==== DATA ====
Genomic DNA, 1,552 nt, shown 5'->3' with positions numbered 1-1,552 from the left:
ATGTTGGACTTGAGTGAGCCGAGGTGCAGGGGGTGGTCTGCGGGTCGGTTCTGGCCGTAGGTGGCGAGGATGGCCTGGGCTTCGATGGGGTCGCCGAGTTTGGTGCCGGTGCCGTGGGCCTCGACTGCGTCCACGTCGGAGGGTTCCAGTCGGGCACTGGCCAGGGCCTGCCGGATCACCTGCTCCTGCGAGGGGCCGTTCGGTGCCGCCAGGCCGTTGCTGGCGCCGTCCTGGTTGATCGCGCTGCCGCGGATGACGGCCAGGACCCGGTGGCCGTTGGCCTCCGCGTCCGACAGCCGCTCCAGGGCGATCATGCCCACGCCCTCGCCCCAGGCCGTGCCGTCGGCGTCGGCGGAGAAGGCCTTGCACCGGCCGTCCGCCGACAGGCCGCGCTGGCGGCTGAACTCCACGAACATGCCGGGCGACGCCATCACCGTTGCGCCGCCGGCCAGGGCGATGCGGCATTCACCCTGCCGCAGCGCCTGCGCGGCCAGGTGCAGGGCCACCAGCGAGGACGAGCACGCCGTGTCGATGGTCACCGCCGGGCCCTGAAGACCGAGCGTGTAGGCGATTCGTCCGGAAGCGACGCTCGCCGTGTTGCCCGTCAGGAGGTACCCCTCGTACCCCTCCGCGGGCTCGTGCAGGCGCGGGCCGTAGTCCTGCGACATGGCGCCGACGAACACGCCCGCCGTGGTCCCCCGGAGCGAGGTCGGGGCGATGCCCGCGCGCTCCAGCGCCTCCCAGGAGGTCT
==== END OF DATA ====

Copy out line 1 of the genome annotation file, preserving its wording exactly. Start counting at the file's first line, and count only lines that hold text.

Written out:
Genomic DNA, 1,552 nt, shown 5'->3' with positions numbered 1-1,552 from the left: